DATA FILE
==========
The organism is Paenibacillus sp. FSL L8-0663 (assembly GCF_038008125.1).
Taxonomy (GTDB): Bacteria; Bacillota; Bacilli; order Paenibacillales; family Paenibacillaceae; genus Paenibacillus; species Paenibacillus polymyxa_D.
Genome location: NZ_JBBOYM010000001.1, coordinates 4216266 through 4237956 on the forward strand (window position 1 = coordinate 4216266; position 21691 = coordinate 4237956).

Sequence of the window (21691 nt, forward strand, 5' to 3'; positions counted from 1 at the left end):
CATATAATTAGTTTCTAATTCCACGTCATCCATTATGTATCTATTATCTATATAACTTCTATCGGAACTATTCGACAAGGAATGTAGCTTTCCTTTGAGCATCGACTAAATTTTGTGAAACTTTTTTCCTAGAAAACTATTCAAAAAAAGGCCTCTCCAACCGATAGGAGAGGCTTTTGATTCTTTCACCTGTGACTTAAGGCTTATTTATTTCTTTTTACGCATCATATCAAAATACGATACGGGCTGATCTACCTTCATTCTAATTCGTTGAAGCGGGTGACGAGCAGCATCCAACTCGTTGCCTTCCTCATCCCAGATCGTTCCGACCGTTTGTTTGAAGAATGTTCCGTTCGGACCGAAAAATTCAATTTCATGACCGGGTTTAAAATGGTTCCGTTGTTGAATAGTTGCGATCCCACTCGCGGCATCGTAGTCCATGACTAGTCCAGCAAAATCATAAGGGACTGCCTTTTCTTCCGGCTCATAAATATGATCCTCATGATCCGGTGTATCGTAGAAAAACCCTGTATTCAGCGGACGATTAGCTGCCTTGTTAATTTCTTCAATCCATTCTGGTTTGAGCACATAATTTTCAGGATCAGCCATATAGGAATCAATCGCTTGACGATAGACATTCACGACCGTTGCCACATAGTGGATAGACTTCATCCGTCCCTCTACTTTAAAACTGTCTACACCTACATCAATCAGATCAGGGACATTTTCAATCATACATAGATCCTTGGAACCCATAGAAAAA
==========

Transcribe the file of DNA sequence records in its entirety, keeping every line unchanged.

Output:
The organism is Paenibacillus sp. FSL L8-0663 (assembly GCF_038008125.1).
Taxonomy (GTDB): Bacteria; Bacillota; Bacilli; order Paenibacillales; family Paenibacillaceae; genus Paenibacillus; species Paenibacillus polymyxa_D.
Genome location: NZ_JBBOYM010000001.1, coordinates 4216266 through 4237956 on the forward strand (window position 1 = coordinate 4216266; position 21691 = coordinate 4237956).

Sequence of the window (21691 nt, forward strand, 5' to 3'; positions counted from 1 at the left end):
CATATAATTAGTTTCTAATTCCACGTCATCCATTATGTATCTATTATCTATATAACTTCTATCGGAACTATTCGACAAGGAATGTAGCTTTCCTTTGAGCATCGACTAAATTTTGTGAAACTTTTTTCCTAGAAAACTATTCAAAAAAAGGCCTCTCCAACCGATAGGAGAGGCTTTTGATTCTTTCACCTGTGACTTAAGGCTTATTTATTTCTTTTTACGCATCATATCAAAATACGATACGGGCTGATCTACCTTCATTCTAATTCGTTGAAGCGGGTGACGAGCAGCATCCAACTCGTTGCCTTCCTCATCCCAGATCGTTCCGACCGTTTGTTTGAAGAATGTTCCGTTCGGACCGAAAAATTCAATTTCATGACCGGGTTTAAAATGGTTCCGTTGTTGAATAGTTGCGATCCCACTCGCGGCATCGTAGTCCATGACTAGTCCAGCAAAATCATAAGGGACTGCCTTTTCTTCCGGCTCATAAATATGATCCTCATGATCCGGTGTATCGTAGAAAAACCCTGTATTCAGCGGACGATTAGCTGCCTTGTTAATTTCTTCAATCCATTCTGGTTTGAGCACATAATTTTCAGGATCAGCCATATAGGAATCAATCGCTTGACGATAGACATTCACGACCGTTGCCACATAGTGGATAGACTTCATCCGTCCCTCTACTTTAAAACTGTCTACACCTACATCAATCAGATCAGGGACATTTTCAATCATACATAGATCCTTGGAACCCATAGAAAAA